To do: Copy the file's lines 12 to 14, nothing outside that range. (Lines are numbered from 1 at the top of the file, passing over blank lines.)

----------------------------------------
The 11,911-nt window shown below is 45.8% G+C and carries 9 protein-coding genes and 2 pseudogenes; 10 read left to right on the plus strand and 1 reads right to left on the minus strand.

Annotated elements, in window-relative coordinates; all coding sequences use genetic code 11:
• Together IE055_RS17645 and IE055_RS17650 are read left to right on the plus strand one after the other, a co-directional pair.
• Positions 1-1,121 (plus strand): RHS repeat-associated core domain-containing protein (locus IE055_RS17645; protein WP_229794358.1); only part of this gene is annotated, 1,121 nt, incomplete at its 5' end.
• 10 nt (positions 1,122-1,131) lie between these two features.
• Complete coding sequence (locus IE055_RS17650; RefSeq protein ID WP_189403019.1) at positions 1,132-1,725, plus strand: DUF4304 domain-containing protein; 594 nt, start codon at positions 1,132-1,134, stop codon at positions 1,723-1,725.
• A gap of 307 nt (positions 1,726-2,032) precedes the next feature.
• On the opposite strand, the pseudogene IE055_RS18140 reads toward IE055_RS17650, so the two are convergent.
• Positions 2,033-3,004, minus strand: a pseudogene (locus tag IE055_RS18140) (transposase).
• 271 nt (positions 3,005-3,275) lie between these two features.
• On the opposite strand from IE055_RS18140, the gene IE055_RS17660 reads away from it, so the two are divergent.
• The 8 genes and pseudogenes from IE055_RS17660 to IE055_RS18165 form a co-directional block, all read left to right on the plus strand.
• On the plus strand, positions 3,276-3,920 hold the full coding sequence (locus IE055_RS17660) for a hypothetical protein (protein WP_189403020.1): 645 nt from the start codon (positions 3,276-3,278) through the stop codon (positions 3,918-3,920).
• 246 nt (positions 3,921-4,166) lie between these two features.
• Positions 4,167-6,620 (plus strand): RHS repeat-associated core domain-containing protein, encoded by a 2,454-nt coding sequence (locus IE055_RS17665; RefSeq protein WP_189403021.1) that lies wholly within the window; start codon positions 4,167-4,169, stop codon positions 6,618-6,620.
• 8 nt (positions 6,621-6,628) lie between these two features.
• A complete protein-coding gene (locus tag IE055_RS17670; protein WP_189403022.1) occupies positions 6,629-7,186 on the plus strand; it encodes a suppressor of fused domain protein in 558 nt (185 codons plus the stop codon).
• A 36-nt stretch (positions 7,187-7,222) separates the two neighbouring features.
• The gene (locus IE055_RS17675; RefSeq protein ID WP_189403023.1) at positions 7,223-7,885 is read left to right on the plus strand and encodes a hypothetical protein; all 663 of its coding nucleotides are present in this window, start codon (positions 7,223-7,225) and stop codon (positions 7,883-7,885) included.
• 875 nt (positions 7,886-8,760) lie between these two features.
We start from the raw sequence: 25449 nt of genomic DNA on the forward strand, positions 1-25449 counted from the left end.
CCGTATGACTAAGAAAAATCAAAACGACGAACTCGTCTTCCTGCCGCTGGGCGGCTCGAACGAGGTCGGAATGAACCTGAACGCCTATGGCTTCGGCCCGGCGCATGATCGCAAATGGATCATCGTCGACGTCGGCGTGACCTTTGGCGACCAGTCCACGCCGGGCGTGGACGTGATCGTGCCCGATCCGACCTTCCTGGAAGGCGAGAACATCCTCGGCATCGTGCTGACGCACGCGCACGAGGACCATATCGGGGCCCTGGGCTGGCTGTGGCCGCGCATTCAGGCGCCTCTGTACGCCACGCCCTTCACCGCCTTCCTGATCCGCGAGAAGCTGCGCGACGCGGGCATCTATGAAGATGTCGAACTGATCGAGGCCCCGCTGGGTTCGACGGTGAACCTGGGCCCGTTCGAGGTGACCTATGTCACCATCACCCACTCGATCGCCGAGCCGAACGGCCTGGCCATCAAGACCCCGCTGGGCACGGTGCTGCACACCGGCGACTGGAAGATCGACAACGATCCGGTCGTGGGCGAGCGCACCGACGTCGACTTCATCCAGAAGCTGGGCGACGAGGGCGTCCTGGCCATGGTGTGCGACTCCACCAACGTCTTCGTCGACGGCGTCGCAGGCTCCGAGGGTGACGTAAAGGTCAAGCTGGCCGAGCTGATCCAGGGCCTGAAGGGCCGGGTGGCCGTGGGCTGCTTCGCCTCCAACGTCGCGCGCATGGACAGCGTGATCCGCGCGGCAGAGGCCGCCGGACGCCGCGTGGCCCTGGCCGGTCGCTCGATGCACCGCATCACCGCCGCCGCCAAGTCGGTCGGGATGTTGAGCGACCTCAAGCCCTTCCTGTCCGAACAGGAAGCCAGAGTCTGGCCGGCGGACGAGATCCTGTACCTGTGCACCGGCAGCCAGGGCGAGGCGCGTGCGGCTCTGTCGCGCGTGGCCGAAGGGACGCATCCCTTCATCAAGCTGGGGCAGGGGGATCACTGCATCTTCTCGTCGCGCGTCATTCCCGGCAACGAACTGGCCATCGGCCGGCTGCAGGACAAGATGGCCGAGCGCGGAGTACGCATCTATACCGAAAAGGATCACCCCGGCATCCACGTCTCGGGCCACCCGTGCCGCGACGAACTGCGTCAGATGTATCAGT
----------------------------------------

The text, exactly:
• The 8 genes and pseudogenes from IE055_RS17660 to IE055_RS18165 form a co-directional block, all read left to right on the plus strand.
• On the plus strand, positions 3,276-3,920 hold the full coding sequence (locus IE055_RS17660) for a hypothetical protein (protein WP_189403020.1): 645 nt from the start codon (positions 3,276-3,278) through the stop codon (positions 3,918-3,920).
• 246 nt (positions 3,921-4,166) lie between these two features.